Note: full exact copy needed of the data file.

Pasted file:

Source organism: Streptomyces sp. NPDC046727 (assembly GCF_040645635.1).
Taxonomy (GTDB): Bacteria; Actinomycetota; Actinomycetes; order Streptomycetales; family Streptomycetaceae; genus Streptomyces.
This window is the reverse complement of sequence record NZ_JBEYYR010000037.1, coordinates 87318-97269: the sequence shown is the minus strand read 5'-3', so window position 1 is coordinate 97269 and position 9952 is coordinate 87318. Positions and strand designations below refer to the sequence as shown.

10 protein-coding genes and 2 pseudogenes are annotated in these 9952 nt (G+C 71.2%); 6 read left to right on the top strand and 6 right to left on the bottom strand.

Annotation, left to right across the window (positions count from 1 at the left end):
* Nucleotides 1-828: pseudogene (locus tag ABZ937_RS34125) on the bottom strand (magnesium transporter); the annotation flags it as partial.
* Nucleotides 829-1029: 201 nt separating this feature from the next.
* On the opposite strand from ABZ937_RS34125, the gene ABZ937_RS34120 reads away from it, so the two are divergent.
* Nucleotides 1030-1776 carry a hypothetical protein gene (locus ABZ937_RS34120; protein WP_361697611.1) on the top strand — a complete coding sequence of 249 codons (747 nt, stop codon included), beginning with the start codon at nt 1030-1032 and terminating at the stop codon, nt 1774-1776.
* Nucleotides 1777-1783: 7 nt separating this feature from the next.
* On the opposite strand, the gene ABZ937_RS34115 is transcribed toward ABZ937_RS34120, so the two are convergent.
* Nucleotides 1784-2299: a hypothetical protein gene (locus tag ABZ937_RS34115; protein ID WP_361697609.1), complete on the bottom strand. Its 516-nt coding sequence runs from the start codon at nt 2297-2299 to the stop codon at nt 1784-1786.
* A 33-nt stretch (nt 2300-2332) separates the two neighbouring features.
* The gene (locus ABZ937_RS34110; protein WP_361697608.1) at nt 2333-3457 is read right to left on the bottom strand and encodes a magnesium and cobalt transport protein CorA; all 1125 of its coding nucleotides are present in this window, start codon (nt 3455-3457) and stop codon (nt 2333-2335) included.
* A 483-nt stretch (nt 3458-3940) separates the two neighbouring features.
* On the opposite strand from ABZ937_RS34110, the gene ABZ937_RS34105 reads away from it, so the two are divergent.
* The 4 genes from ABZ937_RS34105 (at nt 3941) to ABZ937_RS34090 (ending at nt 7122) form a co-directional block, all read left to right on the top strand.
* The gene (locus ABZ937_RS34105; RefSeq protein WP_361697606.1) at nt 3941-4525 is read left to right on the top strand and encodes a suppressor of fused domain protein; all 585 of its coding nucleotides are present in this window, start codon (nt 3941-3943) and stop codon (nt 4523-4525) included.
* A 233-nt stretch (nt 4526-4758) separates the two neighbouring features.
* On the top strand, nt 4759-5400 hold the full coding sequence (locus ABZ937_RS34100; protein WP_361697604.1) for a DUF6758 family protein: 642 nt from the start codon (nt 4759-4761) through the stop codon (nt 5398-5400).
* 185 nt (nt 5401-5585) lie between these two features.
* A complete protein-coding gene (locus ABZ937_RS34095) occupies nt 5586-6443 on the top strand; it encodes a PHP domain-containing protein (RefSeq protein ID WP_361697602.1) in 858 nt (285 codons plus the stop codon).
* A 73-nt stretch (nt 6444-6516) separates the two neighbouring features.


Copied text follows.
Source organism: Streptomyces sp. NPDC046727 (assembly GCF_040645635.1).
Taxonomy (GTDB): Bacteria; Actinomycetota; Actinomycetes; order Streptomycetales; family Streptomycetaceae; genus Streptomyces.
This window is the reverse complement of sequence record NZ_JBEYYR010000037.1, coordinates 87318-97269: the sequence shown is the minus strand read 5'-3', so window position 1 is coordinate 97269 and position 9952 is coordinate 87318. Positions and strand designations below refer to the sequence as shown.

10 protein-coding genes and 2 pseudogenes are annotated in these 9952 nt (G+C 71.2%); 6 read left to right on the top strand and 6 right to left on the bottom strand.

Annotation, left to right across the window (positions count from 1 at the left end):
* Nucleotides 1-828: pseudogene (locus tag ABZ937_RS34125) on the bottom strand (magnesium transporter); the annotation flags it as partial.
* Nucleotides 829-1029: 201 nt separating this feature from the next.
* On the opposite strand from ABZ937_RS34125, the gene ABZ937_RS34120 reads away from it, so the two are divergent.
* Nucleotides 1030-1776 carry a hypothetical protein gene (locus ABZ937_RS34120; protein WP_361697611.1) on the top strand — a complete coding sequence of 249 codons (747 nt, stop codon included), beginning with the start codon at nt 1030-1032 and terminating at the stop codon, nt 1774-1776.
* Nucleotides 1777-1783: 7 nt separating this feature from the next.
* On the opposite strand, the gene ABZ937_RS34115 is transcribed toward ABZ937_RS34120, so the two are convergent.
* Nucleotides 1784-2299: a hypothetical protein gene (locus tag ABZ937_RS34115; protein ID WP_361697609.1), complete on the bottom strand. Its 516-nt coding sequence runs from the start codon at nt 2297-2299 to the stop codon at nt 1784-1786.
* A 33-nt stretch (nt 2300-2332) separates the two neighbouring features.
* The gene (locus ABZ937_RS34110; protein WP_361697608.1) at nt 2333-3457 is read right to left on the bottom strand and encodes a magnesium and cobalt transport protein CorA; all 1125 of its coding nucleotides are present in this window, start codon (nt 3455-3457) and stop codon (nt 2333-2335) included.
* A 483-nt stretch (nt 3458-3940) separates the two neighbouring features.
* On the opposite strand from ABZ937_RS34110, the gene ABZ937_RS34105 reads away from it, so the two are divergent.
* The 4 genes from ABZ937_RS34105 (at nt 3941) to ABZ937_RS34090 (ending at nt 7122) form a co-directional block, all read left to right on the top strand.
* The gene (locus ABZ937_RS34105; RefSeq protein WP_361697606.1) at nt 3941-4525 is read left to right on the top strand and encodes a suppressor of fused domain protein; all 585 of its coding nucleotides are present in this window, start codon (nt 3941-3943) and stop codon (nt 4523-4525) included.
* A 233-nt stretch (nt 4526-4758) separates the two neighbouring features.
* On the top strand, nt 4759-5400 hold the full coding sequence (locus ABZ937_RS34100; protein WP_361697604.1) for a DUF6758 family protein: 642 nt from the start codon (nt 4759-4761) through the stop codon (nt 5398-5400).
* 185 nt (nt 5401-5585) lie between these two features.
* A complete protein-coding gene (locus ABZ937_RS34095) occupies nt 5586-6443 on the top strand; it encodes a PHP domain-containing protein (RefSeq protein ID WP_361697602.1) in 858 nt (285 codons plus the stop codon).
* A 73-nt stretch (nt 6444-6516) separates the two neighbouring features.